A long time ago, there was a famous play where a ball bounced off Jose Canseco’s head and into the stands for a home run. I remember reading a columnist say “look, it was a freak play that could have happened to anyone, but, if you’d told me you just saw a ball bounce off someone’s head and into the stands, I would have guessed that someone was Jose Canseco”. I’m afraid, it’s the same with this shooting: it may have been the work of a lone whacko, but it can hardly come as a surprise that the first time a sitting Congressperson was shot on American soil it happened after two years of unprecedented (at least since the Civil War) right-wing hostility towards Democratic elected officials. Krugman:
It’s true that the shooter in Arizona appears to have been mentally troubled. But that doesn’t mean that his act can or should be treated as an isolated event, having nothing to do with the national climate.
Last spring Politico.com reported on a surge in threats against members of Congress, which were already up by 300 percent. A number of the people making those threats had a history of mental illness — but something about the current state of America has been causing far more disturbed people than before to act out their illness by threatening, or actually engaging in, political violence.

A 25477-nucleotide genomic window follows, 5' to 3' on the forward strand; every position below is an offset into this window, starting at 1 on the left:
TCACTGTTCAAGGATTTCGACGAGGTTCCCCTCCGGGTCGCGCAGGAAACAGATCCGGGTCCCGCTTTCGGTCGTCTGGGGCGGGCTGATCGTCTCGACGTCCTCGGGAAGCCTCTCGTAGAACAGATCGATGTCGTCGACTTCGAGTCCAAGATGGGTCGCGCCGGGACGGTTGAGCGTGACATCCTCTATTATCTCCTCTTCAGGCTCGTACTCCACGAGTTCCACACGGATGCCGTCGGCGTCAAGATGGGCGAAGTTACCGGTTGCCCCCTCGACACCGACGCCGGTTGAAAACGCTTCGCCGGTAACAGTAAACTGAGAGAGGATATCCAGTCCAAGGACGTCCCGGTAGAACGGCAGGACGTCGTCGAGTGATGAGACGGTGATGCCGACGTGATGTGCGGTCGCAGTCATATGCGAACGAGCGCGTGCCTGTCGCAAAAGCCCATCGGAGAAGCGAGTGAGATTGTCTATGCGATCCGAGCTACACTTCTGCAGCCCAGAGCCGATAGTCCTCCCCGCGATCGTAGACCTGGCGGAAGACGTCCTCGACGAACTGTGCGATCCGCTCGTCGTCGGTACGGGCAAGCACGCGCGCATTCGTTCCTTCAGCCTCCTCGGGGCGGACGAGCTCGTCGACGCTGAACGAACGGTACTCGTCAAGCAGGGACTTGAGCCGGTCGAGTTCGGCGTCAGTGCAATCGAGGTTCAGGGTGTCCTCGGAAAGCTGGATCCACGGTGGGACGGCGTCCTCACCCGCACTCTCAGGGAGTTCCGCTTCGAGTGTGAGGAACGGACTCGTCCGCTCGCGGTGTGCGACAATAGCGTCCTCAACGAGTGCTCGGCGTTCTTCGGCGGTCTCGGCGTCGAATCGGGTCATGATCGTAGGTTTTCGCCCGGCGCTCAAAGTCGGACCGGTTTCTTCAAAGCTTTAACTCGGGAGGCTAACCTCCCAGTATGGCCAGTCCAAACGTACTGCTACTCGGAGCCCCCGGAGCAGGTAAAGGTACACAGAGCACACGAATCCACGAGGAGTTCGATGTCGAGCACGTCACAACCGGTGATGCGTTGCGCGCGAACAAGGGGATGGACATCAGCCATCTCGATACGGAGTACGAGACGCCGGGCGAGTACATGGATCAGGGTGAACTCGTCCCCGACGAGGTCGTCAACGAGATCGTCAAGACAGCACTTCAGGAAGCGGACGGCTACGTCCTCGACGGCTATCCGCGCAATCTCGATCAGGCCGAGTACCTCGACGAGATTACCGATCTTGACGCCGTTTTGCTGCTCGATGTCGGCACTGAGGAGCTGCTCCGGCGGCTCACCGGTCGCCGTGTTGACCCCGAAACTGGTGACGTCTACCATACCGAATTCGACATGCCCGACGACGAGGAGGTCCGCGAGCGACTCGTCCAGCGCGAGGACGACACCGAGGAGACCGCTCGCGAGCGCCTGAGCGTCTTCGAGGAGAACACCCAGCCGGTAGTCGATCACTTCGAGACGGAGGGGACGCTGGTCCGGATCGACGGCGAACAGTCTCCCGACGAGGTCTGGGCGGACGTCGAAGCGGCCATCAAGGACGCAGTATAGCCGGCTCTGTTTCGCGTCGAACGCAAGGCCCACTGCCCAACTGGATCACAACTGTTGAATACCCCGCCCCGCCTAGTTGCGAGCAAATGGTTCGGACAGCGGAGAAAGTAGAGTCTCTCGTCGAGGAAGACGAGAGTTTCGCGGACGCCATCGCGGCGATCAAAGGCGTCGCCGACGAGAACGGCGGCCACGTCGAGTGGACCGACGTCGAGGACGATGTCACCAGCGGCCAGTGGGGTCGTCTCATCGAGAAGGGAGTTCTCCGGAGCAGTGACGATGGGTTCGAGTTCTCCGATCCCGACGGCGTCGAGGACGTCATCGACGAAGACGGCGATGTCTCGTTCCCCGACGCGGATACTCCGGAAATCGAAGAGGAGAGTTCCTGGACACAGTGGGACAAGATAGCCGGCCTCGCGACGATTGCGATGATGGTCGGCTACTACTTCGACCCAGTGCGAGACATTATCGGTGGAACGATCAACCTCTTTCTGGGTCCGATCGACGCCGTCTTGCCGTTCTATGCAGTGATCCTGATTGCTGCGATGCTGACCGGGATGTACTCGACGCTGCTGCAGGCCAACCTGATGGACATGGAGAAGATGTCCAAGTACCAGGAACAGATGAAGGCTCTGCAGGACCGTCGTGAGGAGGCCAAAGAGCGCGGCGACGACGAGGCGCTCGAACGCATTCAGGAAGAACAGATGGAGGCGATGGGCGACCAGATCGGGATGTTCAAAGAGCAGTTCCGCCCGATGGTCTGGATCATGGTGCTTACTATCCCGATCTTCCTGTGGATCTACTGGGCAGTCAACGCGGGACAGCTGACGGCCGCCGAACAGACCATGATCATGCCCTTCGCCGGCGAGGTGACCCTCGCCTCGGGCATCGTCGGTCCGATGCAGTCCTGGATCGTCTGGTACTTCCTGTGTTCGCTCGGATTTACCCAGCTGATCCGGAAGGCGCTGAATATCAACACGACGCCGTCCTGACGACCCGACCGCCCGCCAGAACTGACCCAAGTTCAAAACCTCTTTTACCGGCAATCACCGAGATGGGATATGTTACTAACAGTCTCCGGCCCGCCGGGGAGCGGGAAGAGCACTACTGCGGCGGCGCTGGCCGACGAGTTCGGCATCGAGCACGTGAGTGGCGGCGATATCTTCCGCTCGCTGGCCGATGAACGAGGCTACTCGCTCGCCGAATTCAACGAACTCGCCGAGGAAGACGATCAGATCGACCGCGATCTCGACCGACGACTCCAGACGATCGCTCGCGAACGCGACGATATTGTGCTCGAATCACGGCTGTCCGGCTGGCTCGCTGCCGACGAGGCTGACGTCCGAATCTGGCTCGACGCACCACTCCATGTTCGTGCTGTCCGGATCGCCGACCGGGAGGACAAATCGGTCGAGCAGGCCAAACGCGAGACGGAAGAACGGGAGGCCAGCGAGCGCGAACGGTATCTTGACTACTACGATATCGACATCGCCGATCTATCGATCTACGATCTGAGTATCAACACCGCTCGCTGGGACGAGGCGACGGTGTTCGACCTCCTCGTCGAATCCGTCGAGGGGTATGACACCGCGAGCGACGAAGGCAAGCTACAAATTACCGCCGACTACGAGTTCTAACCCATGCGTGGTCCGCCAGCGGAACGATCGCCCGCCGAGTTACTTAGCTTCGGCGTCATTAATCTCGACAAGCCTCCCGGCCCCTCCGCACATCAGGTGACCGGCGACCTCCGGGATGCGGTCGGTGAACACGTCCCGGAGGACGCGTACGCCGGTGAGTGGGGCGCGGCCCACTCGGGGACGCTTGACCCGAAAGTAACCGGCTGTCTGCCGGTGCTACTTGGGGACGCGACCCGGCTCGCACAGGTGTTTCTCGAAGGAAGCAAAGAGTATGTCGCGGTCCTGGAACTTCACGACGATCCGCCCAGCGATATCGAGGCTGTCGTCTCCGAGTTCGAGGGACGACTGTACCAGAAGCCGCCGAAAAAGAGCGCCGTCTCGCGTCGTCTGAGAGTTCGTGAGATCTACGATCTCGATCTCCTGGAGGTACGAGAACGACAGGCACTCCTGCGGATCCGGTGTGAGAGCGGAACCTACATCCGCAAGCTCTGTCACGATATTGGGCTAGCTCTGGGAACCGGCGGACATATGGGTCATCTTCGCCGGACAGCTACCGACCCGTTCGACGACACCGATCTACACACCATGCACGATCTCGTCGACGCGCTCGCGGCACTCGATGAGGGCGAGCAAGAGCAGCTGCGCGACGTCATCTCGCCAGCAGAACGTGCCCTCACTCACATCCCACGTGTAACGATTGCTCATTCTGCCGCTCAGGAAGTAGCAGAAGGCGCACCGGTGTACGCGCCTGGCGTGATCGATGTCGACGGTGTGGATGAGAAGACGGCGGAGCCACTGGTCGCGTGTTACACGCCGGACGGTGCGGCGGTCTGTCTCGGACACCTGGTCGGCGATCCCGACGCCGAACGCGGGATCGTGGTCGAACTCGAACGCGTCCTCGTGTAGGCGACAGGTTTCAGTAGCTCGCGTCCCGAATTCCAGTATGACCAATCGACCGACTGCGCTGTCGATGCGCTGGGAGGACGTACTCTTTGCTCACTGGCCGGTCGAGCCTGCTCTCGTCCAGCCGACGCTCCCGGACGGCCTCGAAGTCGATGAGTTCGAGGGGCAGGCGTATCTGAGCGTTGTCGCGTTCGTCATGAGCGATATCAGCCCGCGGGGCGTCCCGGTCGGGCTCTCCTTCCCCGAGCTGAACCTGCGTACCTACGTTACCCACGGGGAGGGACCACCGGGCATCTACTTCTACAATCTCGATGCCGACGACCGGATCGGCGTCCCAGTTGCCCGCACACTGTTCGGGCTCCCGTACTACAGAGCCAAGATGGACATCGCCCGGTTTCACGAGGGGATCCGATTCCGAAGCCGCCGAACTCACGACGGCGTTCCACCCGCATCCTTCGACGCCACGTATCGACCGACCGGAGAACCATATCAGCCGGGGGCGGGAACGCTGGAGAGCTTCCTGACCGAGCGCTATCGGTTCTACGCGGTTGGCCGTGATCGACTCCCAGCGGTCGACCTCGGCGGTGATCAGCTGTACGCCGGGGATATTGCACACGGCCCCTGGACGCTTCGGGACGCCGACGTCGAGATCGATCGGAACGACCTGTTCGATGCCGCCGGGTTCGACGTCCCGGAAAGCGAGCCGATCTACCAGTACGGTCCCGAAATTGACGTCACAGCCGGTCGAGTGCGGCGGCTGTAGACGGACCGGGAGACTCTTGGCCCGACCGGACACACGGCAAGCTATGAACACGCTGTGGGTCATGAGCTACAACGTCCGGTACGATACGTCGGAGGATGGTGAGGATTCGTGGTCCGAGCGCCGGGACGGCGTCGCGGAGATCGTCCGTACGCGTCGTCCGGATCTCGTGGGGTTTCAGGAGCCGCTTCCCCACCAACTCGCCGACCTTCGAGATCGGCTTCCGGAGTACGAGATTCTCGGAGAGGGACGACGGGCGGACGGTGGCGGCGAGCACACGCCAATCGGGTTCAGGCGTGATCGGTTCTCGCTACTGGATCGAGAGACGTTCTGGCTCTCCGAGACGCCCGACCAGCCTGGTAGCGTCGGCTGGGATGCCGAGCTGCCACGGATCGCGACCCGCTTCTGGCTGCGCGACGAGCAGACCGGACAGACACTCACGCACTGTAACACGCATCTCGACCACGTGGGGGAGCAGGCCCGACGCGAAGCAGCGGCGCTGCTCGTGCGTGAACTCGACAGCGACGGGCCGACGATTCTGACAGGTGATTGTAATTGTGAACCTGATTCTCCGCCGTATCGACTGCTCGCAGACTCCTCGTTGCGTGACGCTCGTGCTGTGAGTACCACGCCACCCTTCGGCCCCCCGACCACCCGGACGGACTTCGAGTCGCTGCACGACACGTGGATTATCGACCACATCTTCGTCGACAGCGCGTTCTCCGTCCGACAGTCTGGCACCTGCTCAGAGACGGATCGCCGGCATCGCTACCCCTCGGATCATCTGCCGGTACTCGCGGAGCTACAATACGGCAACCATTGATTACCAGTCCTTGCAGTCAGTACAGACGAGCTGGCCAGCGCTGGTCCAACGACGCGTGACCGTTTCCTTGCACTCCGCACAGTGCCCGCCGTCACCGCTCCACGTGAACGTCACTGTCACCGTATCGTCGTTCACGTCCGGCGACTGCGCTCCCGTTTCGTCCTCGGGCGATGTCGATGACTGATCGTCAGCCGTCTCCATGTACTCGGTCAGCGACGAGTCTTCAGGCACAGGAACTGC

And even if all the over-heated rhetoric had nothing at all to do with this shooting, why can’t Palin and her ilk at least express a little regret? If the Brooks-Collins “Conversation” thing at the Times really does end in a murder-suicide, I will feel bad for having joked about that possibility; likewise, if giant meteors hit Bethesda and Georgetown.